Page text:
You have to make people feel special – the invitation, the decor, the music, and the program are all factors into the event guest’s experience. That’s the fun part, and takes about an hour to coordinate. Other professionals handle these aspects: florists & decor professionals, graphic designers, musicians, and entertainers. Ok, that’s not all true… do get to be creative and it is fun. Here is one awesomely silly project I worked on that took an inordinate amount of time. I was asked to create bobble heads as a gift for everyone attending a business retreat. I had to call all of their assistants with weird questions like “What are Mr. CEO’s eye color?” and ask for various pictures at different profile angles. However – the total project was very cool:
3. Surround yourself with talented people.
Choose your vendors wisely, and build great relationships with them. That’s a key element to pulling off a great event. Know who to call when you need a gigantic, functioning Scales of Justice built in a few days. The vendors that really know what they are doing can pull off a successful event no matter the circumstances – and those are the ones to use again and again. Praise them, love them, pay them on time.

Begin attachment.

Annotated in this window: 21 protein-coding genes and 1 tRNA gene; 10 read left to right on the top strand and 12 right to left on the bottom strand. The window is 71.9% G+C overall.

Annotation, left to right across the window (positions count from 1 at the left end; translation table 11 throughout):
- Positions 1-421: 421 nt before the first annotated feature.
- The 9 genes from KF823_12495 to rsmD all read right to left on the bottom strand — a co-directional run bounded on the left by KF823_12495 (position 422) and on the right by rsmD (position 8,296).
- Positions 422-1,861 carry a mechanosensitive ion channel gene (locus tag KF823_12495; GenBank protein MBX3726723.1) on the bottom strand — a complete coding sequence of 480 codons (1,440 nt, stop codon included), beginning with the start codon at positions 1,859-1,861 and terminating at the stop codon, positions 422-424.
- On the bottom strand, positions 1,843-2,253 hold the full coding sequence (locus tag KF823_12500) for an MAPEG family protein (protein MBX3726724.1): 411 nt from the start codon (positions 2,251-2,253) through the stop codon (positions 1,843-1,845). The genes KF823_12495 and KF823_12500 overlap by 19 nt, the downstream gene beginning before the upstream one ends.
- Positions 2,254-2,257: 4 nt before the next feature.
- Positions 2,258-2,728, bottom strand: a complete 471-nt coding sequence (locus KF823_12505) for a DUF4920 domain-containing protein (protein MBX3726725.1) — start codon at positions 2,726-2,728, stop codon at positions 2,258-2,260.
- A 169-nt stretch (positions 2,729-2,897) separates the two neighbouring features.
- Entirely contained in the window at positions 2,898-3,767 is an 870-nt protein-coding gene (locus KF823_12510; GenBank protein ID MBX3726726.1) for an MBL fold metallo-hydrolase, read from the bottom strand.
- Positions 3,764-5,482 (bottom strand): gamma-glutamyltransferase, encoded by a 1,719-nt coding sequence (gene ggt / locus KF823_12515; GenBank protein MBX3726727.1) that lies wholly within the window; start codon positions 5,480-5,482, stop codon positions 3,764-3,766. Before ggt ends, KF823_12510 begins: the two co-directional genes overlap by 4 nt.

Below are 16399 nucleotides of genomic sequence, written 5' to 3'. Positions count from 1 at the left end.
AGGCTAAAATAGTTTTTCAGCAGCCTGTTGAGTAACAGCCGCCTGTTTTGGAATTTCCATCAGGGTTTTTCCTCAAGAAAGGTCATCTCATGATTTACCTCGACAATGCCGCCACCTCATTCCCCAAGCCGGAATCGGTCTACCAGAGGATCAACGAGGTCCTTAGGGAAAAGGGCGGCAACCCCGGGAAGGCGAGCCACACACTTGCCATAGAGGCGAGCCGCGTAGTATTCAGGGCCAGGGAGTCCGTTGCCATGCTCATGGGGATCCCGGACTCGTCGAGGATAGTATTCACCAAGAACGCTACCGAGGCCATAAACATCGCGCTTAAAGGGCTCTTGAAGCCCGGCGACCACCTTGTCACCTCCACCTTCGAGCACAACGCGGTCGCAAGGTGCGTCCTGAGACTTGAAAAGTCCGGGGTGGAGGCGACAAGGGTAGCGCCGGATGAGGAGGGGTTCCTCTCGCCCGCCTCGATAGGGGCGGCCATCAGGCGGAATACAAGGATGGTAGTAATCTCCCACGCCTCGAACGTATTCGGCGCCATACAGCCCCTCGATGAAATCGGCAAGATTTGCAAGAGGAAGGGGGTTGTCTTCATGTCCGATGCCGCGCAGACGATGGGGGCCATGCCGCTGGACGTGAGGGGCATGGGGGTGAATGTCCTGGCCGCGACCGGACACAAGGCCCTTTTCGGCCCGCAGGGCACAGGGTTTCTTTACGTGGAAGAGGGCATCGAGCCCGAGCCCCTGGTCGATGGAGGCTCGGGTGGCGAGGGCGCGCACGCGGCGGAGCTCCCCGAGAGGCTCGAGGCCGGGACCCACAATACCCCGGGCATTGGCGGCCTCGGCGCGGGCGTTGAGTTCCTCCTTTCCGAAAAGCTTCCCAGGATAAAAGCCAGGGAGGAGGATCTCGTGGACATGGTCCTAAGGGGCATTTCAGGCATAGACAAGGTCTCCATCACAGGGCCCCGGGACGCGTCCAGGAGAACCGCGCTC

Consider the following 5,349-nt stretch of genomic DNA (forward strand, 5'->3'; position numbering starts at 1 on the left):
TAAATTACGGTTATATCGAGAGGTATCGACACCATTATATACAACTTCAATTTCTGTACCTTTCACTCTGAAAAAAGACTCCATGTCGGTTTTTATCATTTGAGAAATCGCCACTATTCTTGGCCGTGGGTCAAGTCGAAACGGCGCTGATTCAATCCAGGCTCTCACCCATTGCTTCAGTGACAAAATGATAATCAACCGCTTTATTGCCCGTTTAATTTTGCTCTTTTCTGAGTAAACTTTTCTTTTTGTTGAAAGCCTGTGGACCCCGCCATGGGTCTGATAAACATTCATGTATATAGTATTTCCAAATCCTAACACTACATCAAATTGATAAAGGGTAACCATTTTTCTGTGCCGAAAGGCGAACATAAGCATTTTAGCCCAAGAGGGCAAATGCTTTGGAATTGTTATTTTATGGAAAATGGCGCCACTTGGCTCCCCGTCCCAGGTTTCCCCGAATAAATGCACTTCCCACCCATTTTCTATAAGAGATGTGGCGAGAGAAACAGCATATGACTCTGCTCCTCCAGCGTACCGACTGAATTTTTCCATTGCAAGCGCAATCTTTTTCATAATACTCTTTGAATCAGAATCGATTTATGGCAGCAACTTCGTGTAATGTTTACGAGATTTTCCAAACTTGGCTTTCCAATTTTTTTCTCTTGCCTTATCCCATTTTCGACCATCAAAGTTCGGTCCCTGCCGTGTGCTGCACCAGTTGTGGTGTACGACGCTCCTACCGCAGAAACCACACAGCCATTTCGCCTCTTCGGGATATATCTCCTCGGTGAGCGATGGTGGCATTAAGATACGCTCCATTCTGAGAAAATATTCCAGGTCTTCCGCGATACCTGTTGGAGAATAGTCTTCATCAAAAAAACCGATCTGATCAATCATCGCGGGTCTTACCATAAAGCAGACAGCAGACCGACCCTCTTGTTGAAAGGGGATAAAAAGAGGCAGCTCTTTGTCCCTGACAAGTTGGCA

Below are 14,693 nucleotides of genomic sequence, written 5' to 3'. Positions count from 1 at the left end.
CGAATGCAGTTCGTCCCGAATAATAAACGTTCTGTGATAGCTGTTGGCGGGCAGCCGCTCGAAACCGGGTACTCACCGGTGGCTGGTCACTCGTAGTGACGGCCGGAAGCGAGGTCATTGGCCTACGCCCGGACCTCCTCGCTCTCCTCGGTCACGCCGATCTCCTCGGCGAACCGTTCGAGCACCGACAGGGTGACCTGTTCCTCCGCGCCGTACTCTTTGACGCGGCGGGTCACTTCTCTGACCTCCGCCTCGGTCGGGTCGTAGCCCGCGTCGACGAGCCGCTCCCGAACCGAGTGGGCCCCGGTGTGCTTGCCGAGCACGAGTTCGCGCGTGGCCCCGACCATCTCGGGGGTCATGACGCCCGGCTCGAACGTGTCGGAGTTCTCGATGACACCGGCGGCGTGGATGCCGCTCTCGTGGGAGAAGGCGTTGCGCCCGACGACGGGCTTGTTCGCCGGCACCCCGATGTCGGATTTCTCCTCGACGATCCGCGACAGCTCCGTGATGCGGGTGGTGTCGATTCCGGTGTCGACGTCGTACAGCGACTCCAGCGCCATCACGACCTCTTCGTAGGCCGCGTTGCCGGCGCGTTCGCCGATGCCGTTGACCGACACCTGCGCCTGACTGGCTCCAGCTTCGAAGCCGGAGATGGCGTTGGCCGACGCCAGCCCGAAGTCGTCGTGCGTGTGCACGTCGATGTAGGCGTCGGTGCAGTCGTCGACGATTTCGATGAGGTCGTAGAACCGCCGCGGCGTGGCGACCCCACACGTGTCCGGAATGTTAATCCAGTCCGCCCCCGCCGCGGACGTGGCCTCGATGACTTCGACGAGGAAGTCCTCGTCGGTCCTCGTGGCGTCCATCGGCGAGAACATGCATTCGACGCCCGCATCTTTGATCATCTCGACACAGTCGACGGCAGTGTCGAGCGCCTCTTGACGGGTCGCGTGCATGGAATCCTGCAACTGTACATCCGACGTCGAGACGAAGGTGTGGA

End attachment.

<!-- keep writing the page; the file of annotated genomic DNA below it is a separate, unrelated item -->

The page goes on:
4. Months of planning cannot prepare you for the things that can go wrong.
You can follow up with the caterer on the exact number of bagels they need to bring to accommodate the potential number of event attendees, and you can over-order the caffeinated coffee – but you can not foresee that the caterer will get locked in the elevator with all of the coffee and bagels. So you’d better be able to come up with a solution on the fly- without freaking out (too much). How to accomplish that? Know there is ALWAYS a solution to fix the problem without anyone knowing there is a problem. (In that case, we started a pot of coffee and made sure Dunkin’ Donuts had enough glazed and frosted donuts to accommodate our group in the case that the elevator remained stuck. Thankfully, the elevator opened and all the businessmen in attendance had no clue there was nearly a shortage of coffee.)